Eleven WhatsApp web tricks you probably don't know

Eleven WhatsApp web tricks you probably don’t know. Image credit: AdobeStock

Sending these WhatsApp messages is now a criminal offence

Sending a revenge porn text on WhatsApp or any of these categories of messages could land you in jail under a new law that has been passed.

Eleven WhatsApp web tricks you probably don't know

Eleven WhatsApp web tricks you probably don’t know. Image credit: AdobeStock

If you send certain categories of WhatsApp messages or texts via any other social media or online platform you can now land up jail for up to 15 years under new cybercrime laws that have just been passed in South Africa.

This includes revenge porn and any other violence inciting messages.

President Cyril Ramaphosa has just signed into law the Cybercrimes Bill, which seeks to bring South Africa’s cybersecurity laws in line with the rest of the world.

Ahmore Burger-Smidt, Director and Head of Data Privacy Practice at Werksmans Attorneys said in a statement that the Bill, which is now an Act of Parliament criminalises the disclosure of harmful data messages.

Some examples of harmful WhatsApp and other data messages include:

  • Those which incite violence or damage to property;
  • Those which threaten persons with violence or damage to property; and
  • Those which contain an intimate image.

Additional offences in terms of the new law include cyber fraud, forgery, extortion and theft of incorporeal property. 

“The unlawful and intentional access of a computer system or computer data storage medium is also considered an offence along with the unlawful interception of, or interference with data,” Burger-Smidt said.

This creates a broad ambit for the application of the Cybercrimes Act which defines “data” as electronic representations of information in any form.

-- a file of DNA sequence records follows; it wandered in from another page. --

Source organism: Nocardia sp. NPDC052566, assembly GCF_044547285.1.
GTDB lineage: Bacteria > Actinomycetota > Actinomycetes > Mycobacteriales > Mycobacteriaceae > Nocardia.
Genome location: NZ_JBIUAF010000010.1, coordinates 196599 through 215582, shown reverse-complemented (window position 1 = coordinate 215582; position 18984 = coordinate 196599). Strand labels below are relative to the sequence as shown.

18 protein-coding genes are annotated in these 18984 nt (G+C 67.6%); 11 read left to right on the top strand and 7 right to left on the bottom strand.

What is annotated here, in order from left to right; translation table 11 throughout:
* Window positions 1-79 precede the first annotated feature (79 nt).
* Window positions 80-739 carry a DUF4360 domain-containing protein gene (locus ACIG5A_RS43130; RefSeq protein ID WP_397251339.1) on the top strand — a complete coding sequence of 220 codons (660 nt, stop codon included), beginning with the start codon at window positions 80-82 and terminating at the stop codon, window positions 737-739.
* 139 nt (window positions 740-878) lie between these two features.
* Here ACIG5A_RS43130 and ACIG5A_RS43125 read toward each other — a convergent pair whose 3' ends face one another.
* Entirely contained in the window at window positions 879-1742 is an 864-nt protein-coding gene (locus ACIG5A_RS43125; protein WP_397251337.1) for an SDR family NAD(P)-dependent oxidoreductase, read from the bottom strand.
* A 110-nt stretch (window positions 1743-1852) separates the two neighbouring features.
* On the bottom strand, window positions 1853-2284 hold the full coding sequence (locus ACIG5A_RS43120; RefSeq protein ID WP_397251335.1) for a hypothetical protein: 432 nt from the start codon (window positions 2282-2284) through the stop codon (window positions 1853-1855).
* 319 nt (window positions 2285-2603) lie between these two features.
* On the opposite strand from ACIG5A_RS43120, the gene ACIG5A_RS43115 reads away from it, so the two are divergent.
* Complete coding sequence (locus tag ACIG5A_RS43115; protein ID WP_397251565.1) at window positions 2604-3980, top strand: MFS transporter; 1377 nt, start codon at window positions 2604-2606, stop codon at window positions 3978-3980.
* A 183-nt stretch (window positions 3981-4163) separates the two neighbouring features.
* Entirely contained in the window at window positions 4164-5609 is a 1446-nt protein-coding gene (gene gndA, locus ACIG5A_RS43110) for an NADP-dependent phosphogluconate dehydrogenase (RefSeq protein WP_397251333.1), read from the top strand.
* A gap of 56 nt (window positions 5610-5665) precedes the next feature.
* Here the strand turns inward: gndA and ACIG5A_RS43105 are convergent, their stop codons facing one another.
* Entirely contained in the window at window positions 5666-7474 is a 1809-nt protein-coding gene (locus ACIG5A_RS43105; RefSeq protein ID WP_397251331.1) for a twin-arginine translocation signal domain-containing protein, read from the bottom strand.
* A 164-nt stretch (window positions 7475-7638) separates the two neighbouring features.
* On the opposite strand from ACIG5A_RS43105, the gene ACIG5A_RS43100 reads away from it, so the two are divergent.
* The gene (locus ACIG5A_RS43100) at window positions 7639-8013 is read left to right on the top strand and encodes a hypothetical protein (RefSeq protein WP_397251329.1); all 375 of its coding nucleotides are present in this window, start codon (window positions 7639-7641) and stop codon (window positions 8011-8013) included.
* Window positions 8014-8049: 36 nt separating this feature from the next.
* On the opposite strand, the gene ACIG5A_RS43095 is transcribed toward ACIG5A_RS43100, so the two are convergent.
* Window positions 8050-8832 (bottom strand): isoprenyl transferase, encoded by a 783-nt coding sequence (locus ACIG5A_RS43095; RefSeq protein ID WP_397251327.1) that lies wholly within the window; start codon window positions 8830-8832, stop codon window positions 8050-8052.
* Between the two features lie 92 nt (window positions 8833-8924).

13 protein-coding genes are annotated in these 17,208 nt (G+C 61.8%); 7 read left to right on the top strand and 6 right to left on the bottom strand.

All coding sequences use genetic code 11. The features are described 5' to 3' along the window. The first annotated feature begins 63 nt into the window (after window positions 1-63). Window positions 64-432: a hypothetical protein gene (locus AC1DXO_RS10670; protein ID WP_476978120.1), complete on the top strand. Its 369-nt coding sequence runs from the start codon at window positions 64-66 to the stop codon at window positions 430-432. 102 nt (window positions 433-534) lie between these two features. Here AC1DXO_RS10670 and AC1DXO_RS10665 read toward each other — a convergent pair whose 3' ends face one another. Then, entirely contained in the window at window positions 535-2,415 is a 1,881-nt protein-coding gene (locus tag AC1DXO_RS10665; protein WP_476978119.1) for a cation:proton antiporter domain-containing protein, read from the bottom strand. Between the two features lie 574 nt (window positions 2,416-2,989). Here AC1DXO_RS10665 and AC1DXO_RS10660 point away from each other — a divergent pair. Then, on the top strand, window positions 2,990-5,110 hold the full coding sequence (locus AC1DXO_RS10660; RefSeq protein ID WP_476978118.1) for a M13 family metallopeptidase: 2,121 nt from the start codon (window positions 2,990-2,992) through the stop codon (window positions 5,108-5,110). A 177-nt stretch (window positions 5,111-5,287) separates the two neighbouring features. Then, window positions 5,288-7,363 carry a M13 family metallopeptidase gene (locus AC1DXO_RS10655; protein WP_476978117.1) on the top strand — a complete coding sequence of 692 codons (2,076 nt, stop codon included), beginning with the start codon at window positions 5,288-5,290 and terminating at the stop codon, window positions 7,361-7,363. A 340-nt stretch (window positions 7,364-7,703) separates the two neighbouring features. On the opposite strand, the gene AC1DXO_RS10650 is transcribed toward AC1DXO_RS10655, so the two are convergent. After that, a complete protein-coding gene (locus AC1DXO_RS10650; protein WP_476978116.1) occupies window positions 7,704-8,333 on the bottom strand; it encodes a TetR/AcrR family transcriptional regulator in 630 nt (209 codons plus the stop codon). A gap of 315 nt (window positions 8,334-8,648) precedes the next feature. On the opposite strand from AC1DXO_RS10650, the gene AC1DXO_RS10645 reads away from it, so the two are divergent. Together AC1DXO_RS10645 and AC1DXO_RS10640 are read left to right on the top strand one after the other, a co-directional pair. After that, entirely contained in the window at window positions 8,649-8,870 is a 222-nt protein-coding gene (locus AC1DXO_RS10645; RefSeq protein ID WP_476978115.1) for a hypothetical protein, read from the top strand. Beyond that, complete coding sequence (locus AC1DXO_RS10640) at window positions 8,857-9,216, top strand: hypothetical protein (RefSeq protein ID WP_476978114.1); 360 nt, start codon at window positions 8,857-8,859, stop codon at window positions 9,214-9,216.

“It is interesting to note that the Act does not define “cybercrime” but rather creates a number of offences such as those canvassed above,” she said.

It’s therefore now more important than ever to think twice and consider whether a WhatsApp message falls into any of these categories, before clicking send.

“There is no doubt that the Cybercrimes Act will be of particular importance to electronic communications service providers and financial institutes as it imposes obligations upon them to assist in the investigation of cybercrimes, for example by furnishing a court with certain particulars which may involve the handing over of data or even hardware on application,” she said.

According to the new law electronic communications service providers and financial institutions have a duty to report, without undue delay and where feasible, cyber offences within 72 hours of becoming aware of them. A failure to do so may lead to the imposition of a fine not exceeding R50 000.

A person who is convicted of an offence under the Cybercrimes Act is liable to a fine or to imprisonment for a period of up to fifteen years or to both a fine and such imprisonment as may be ordered in terms of the offence.

She said it would be interesting to note the impact the new Act will have on businesses, especially considering its overlap with the Protection of Personal Information Act 4 of 2013 (POPIA. POPIA, which deals with personal information, aims to give effect to the right to privacy by protecting individuals against the unlawful processing of personal information. 

“One of the conditions for lawful processing in terms of POPIA is security safeguards which prescribes that the integrity and confidentiality of personal information must be secured by a person in control of that information. This is prescribed by POPIA in order to prevent loss, damage or unauthorised access to or destruction of personal information. POPIA also creates a reporting duty on persons responsible for processing personal information whereby they must report any unlawful access to personal information (data breach) to the Information Regulator within a reasonable period of time,” she said